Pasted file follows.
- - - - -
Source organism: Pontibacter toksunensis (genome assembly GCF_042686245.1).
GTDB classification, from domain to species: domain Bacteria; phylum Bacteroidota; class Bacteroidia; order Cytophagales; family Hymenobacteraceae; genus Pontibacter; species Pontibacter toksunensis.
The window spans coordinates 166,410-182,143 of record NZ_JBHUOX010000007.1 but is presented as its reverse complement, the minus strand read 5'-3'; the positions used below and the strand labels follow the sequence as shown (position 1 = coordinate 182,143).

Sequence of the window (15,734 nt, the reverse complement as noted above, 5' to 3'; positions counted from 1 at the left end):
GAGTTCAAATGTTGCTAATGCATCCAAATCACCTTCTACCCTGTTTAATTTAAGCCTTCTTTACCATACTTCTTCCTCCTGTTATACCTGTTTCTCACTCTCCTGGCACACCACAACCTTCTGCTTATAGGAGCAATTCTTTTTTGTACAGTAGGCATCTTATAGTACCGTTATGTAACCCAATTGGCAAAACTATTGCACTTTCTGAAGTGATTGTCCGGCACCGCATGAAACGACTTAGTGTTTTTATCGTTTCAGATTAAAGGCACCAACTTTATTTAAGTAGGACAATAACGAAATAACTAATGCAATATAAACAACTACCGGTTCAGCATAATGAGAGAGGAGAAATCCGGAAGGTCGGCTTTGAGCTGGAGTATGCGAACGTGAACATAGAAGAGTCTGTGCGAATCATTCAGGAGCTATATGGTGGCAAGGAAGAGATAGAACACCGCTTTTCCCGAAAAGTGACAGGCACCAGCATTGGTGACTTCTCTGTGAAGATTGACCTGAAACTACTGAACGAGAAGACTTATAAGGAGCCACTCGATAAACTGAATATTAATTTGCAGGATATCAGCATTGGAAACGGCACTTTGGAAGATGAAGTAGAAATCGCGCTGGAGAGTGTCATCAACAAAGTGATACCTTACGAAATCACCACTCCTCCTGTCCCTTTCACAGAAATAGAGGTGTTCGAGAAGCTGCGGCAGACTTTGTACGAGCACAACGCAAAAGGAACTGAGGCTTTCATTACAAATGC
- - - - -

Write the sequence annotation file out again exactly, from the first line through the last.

Source organism: Pontibacter toksunensis (genome assembly GCF_042686245.1).
GTDB classification, from domain to species: domain Bacteria; phylum Bacteroidota; class Bacteroidia; order Cytophagales; family Hymenobacteraceae; genus Pontibacter; species Pontibacter toksunensis.
The window spans coordinates 166,410-182,143 of record NZ_JBHUOX010000007.1 but is presented as its reverse complement, the minus strand read 5'-3'; the positions used below and the strand labels follow the sequence as shown (position 1 = coordinate 182,143).

Sequence of the window (15,734 nt, the reverse complement as noted above, 5' to 3'; positions counted from 1 at the left end):
GAGTTCAAATGTTGCTAATGCATCCAAATCACCTTCTACCCTGTTTAATTTAAGCCTTCTTTACCATACTTCTTCCTCCTGTTATACCTGTTTCTCACTCTCCTGGCACACCACAACCTTCTGCTTATAGGAGCAATTCTTTTTTGTACAGTAGGCATCTTATAGTACCGTTATGTAACCCAATTGGCAAAACTATTGCACTTTCTGAAGTGATTGTCCGGCACCGCATGAAACGACTTAGTGTTTTTATCGTTTCAGATTAAAGGCACCAACTTTATTTAAGTAGGACAATAACGAAATAACTAATGCAATATAAACAACTACCGGTTCAGCATAATGAGAGAGGAGAAATCCGGAAGGTCGGCTTTGAGCTGGAGTATGCGAACGTGAACATAGAAGAGTCTGTGCGAATCATTCAGGAGCTATATGGTGGCAAGGAAGAGATAGAACACCGCTTTTCCCGAAAAGTGACAGGCACCAGCATTGGTGACTTCTCTGTGAAGATTGACCTGAAACTACTGAACGAGAAGACTTATAAGGAGCCACTCGATAAACTGAATATTAATTTGCAGGATATCAGCATTGGAAACGGCACTTTGGAAGATGAAGTAGAAATCGCGCTGGAGAGTGTCATCAACAAAGTGATACCTTACGAAATCACCACTCCTCCTGTCCCTTTCACAGAAATAGAGGTGTTCGAGAAGCTGCGGCAGACTTTGTACGAGCACAACGCAAAAGGAACTGAGGCTTTCATTACAAATGC